What we can learn from the world’s longest living populations
Why do some people live without health problems until their nineties while others are sidelined by diabetes, heart disease and autoimmune diseases? Sure, your genes play a role, but it’s your lifestyle that pulls the biggest lever.
If you’ve followed the Primal Blueprint for more than a minute, you’ll know it’s possible to reprogram your genes no matter what health problems your parents or their parents have faced. As a health coach and someone who wants to turn 100 one day, I am fascinated by cultures whose diet and lifestyle are completely tailored to me.
Take the blue zones, for example. These regions are spread all over the world – but it is not so important where they are, but what the locals do on a daily basis has the greatest impact on their health.
What’s wrong with blue zones?
Named by Dan Büttner, the National Geographic journalist who studied it, Blue Zones are five regions where people are known to live healthier and longer lives than anywhere else in the world, reaches the age of 100 significantly more often than most people who live in North America.
Although they are scattered across the globe (the zones are located in Greece, Italy, Japan, Costa Rica, and Southern California), they share nine important living habits, including:
- Move naturally
- Have a clear goal
- Manage stress
- Eat until you are 80% full
- Eat a plant-based diet (stay here with me …)
- Drink in moderation
- Be part of a community
- Put family first
- Live a fulfilling social life
I’m not saying you should give up your carnivore diet for a diet high in grains and legumes, but you can’t deny the fact Certain behavioral, social and environmental factors play a major role in health and life expectancy.
Is it Genetics or Lifestyle?
The study that drove Büttner’s research was This one here Published in 1996, in which 2872 Danish twin pairs were examined over a period of 30 years. The researchers examined a variety of genetic and lifestyle influences and found that only about 20% of your lifetime is determined by your genes, while the other 80% is lifestyle dependent.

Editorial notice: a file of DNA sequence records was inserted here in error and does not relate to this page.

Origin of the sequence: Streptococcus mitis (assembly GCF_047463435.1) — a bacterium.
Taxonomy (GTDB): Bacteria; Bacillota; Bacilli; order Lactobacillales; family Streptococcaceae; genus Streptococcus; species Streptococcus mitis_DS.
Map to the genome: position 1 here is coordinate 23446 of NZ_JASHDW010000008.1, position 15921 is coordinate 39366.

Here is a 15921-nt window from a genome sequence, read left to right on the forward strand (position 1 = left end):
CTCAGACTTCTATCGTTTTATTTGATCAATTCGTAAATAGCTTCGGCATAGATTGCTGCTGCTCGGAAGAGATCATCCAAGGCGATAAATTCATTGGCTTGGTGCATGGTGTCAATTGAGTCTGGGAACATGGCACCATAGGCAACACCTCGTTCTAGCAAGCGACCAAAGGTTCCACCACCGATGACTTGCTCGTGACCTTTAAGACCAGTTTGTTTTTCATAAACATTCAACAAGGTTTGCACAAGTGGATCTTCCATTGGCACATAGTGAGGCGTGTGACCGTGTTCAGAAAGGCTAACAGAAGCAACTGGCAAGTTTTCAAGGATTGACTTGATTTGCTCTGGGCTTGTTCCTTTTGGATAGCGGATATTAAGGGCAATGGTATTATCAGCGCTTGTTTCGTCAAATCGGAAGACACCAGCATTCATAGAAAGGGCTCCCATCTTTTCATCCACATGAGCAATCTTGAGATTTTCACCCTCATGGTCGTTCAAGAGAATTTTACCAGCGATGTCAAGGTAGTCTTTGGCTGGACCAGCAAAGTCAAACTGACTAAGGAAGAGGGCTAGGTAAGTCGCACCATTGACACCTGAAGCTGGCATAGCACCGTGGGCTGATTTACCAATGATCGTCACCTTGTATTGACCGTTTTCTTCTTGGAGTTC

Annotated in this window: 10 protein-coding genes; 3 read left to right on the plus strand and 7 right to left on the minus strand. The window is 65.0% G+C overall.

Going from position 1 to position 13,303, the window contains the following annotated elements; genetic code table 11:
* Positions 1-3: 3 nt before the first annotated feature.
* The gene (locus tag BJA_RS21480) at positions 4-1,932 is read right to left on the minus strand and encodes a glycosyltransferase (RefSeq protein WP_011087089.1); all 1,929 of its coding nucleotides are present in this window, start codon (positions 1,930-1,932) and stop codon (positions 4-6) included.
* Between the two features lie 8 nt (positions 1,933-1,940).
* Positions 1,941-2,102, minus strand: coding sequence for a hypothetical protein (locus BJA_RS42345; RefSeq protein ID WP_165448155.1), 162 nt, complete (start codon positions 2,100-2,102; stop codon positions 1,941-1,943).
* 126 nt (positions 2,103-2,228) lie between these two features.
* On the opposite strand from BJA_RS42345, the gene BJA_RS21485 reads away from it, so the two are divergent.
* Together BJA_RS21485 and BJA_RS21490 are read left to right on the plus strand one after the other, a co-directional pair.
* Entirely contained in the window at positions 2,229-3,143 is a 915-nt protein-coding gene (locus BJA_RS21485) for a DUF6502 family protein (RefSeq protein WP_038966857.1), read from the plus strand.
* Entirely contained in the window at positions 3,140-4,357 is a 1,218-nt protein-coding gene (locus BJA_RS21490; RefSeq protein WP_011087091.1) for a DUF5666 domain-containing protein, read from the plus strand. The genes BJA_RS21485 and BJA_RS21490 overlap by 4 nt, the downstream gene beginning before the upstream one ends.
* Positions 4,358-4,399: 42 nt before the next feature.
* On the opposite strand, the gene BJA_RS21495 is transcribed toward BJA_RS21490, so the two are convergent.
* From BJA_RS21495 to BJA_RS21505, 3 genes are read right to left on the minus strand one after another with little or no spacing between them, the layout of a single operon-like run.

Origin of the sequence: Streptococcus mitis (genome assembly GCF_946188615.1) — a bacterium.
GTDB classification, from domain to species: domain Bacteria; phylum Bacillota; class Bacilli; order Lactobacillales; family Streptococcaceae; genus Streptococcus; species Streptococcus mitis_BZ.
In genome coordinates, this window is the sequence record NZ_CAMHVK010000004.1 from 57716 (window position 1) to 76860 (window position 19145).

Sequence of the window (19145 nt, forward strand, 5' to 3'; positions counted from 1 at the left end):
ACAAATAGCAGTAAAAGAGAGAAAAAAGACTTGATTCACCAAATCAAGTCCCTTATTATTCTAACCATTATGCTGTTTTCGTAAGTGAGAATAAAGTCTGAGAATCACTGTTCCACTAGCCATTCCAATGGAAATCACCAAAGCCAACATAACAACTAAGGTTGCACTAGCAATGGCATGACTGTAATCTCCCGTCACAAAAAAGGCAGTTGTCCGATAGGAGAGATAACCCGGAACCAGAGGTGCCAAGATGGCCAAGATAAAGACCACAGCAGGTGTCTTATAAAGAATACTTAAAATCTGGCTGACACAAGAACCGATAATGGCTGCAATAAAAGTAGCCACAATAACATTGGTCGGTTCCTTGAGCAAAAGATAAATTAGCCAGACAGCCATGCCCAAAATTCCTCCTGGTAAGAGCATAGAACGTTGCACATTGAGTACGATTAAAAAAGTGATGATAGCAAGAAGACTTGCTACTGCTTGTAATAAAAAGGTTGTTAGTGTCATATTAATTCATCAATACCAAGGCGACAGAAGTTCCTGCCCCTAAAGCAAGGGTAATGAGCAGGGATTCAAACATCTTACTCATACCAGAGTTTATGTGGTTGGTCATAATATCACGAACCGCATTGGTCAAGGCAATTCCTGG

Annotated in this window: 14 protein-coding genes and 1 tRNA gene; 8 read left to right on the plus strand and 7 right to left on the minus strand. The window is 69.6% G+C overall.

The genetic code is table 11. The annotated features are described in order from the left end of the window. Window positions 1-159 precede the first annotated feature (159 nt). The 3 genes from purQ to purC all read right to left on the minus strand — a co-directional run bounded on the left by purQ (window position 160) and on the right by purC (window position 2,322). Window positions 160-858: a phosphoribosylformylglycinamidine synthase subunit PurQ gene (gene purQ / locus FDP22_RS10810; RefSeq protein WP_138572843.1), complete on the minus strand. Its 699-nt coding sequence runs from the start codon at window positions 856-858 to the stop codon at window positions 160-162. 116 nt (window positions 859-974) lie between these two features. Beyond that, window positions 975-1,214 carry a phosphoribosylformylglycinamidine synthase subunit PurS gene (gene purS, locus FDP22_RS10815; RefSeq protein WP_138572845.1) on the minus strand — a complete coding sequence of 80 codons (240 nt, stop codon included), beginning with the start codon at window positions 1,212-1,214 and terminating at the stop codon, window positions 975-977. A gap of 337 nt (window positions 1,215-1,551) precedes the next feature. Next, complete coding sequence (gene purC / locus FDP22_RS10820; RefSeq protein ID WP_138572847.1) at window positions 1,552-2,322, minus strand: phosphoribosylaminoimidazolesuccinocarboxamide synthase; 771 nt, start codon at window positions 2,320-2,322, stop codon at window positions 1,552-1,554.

Since then, more and more studies have been conducted to confirm its results. Like This one here who analyzed the DNA methylation levels of 318 men and women aged 65-105 and showed that epigenetic control of aging had less to do with the chronological age of the participants and more with their lifestyle. In addition, recent studies have uncovered the dire consequences of the COVID-19 pandemic and shown how factors such as stress, isolation, and lack of meaning are directly related to deterioration in mental and physical health. According to the research results, Loneliness cuts your life expectancy by fifteen years – about the same effects as obesity or smoking a pack of cigarettes a day.
Since Büttner’s research was published, several cities have adopted the principles of the Blue Zone and achieved dramatic results. They implemented these nine secrets of longevity to make it easier to stand up and move around, make new friends, and find a reason to just be – relying on results like a 4% decrease in daily stress, up to 14% more people saying they are successful, and millions of dollars being saved on community hiking and biking trails.
Ready to defy the limits of age?
You may not agree with all aspects of the Blue Zone principles – I live for a good New York strip – but there’s more than something to this whole longevity thing. Best of all, it doesn’t require counting calories, tracking macros, or chopping up at the gym. Here’s how to incorporate these time-tested secrets into your own life: